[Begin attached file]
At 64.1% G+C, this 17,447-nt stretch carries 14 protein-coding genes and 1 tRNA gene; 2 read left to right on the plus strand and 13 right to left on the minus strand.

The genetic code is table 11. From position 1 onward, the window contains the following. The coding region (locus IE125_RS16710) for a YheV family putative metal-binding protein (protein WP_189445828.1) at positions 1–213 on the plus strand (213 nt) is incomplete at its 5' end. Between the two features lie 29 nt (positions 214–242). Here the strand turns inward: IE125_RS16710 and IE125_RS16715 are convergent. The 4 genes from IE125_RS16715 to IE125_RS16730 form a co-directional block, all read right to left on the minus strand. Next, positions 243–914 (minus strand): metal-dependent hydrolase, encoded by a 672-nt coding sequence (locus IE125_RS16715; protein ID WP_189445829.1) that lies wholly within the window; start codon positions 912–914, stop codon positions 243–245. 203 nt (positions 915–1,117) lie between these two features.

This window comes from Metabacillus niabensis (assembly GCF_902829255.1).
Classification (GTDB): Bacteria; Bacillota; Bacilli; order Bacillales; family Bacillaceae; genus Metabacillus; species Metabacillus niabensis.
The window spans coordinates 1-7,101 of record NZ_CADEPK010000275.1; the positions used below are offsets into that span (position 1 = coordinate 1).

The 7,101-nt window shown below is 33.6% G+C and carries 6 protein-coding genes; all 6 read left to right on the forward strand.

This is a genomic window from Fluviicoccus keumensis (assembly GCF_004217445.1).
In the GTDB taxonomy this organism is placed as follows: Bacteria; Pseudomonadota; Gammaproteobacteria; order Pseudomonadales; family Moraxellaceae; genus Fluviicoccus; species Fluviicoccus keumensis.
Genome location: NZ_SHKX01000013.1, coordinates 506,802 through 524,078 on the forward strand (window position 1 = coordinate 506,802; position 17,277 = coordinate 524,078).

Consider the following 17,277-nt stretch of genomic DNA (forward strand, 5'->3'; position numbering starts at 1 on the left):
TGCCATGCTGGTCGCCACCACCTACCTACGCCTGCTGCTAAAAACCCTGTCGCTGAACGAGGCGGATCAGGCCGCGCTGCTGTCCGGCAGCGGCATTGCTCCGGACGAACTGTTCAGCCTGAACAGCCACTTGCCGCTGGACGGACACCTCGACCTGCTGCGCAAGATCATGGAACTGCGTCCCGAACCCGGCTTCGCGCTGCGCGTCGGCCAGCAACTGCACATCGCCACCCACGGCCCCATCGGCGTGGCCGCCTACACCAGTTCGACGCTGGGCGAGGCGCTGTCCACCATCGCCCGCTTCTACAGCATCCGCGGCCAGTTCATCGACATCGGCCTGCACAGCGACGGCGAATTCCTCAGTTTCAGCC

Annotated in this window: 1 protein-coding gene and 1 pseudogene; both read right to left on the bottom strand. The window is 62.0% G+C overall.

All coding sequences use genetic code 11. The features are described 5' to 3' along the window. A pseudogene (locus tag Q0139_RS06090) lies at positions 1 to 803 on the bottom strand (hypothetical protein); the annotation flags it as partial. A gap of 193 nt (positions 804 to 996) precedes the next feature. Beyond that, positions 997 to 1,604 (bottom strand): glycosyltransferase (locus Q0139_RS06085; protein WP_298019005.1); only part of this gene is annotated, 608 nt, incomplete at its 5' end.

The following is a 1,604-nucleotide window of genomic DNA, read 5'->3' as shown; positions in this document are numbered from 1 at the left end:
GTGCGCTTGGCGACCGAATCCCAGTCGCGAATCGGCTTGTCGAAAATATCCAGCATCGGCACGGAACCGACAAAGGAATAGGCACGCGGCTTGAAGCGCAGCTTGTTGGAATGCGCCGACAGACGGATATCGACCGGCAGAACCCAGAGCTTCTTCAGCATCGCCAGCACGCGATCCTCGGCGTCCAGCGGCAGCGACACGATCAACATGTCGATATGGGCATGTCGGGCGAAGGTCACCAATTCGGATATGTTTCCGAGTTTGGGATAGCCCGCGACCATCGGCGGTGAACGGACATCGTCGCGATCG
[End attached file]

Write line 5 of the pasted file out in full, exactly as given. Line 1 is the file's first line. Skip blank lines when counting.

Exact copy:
The window spans coordinates 1-7,101 of record NZ_CADEPK010000275.1; the positions used below are offsets into that span (position 1 = coordinate 1).